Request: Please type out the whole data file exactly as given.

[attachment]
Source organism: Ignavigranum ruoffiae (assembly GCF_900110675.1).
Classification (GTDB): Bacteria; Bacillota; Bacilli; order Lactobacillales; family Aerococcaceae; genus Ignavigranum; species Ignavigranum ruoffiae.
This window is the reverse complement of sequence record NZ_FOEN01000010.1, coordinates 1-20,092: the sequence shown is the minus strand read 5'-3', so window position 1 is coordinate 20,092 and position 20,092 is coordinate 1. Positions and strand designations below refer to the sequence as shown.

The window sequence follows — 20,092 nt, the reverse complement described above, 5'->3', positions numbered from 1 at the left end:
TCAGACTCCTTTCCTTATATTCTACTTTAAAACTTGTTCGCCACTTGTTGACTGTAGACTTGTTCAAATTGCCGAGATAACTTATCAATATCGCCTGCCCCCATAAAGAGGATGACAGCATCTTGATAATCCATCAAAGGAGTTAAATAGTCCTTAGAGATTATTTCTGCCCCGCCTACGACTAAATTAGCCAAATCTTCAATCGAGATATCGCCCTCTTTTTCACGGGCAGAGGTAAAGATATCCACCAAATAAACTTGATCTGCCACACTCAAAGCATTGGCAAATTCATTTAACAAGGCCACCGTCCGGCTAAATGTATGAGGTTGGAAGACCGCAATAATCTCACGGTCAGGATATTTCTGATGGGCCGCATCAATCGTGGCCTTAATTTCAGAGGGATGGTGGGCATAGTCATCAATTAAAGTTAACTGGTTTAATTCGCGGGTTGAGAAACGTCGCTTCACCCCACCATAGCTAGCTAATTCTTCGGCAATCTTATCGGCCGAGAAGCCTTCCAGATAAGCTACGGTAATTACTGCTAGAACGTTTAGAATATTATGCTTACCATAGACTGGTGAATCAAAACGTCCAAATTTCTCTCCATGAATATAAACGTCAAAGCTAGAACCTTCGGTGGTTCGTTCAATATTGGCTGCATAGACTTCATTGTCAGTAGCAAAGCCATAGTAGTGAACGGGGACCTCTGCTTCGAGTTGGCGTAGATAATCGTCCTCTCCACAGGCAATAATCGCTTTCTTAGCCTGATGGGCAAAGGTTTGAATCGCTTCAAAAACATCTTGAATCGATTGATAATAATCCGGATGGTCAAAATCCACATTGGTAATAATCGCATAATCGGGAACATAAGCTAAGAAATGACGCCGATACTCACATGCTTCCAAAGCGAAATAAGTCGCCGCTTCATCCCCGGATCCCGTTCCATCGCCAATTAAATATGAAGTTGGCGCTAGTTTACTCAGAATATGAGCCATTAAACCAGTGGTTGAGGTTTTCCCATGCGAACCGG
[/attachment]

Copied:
Source organism: Ignavigranum ruoffiae (assembly GCF_900110675.1).
Classification (GTDB): Bacteria; Bacillota; Bacilli; order Lactobacillales; family Aerococcaceae; genus Ignavigranum; species Ignavigranum ruoffiae.
This window is the reverse complement of sequence record NZ_FOEN01000010.1, coordinates 1-20,092: the sequence shown is the minus strand read 5'-3', so window position 1 is coordinate 20,092 and position 20,092 is coordinate 1. Positions and strand designations below refer to the sequence as shown.

The window sequence follows — 20,092 nt, the reverse complement described above, 5'->3', positions numbered from 1 at the left end:
TCAGACTCCTTTCCTTATATTCTACTTTAAAACTTGTTCGCCACTTGTTGACTGTAGACTTGTTCAAATTGCCGAGATAACTTATCAATATCGCCTGCCCCCATAAAGAGGATGACAGCATCTTGATAATCCATCAAAGGAGTTAAATAGTCCTTAGAGATTATTTCTGCCCCGCCTACGACTAAATTAGCCAAATCTTCAATCGAGATATCGCCCTCTTTTTCACGGGCAGAGGTAAAGATATCCACCAAATAAACTTGATCTGCCACACTCAAAGCATTGGCAAATTCATTTAACAAGGCCACCGTCCGGCTAAATGTATGAGGTTGGAAGACCGCAATAATCTCACGGTCAGGATATTTCTGATGGGCCGCATCAATCGTGGCCTTAATTTCAGAGGGATGGTGGGCATAGTCATCAATTAAAGTTAACTGGTTTAATTCGCGGGTTGAGAAACGTCGCTTCACCCCACCATAGCTAGCTAATTCTTCGGCAATCTTATCGGCCGAGAAGCCTTCCAGATAAGCTACGGTAATTACTGCTAGAACGTTTAGAATATTATGCTTACCATAGACTGGTGAATCAAAACGTCCAAATTTCTCTCCATGAATATAAACGTCAAAGCTAGAACCTTCGGTGGTTCGTTCAATATTGGCTGCATAGACTTCATTGTCAGTAGCAAAGCCATAGTAGTGAACGGGGACCTCTGCTTCGAGTTGGCGTAGATAATCGTCCTCTCCACAGGCAATAATCGCTTTCTTAGCCTGATGGGCAAAGGTTTGAATCGCTTCAAAAACATCTTGAATCGATTGATAATAATCCGGATGGTCAAAATCCACATTGGTAATAATCGCATAATCGGGAACATAAGCTAAGAAATGACGCCGATACTCACATGCTTCCAAAGCGAAATAAGTCGCCGCTTCATCCCCGGATCCCGTTCCATCGCCAATTAAATATGAAGTTGGCGCTAGTTTACTCAGAATATGAGCCATTAAACCAGTGGTTGAGGTTTTCCCATGCGAACCGG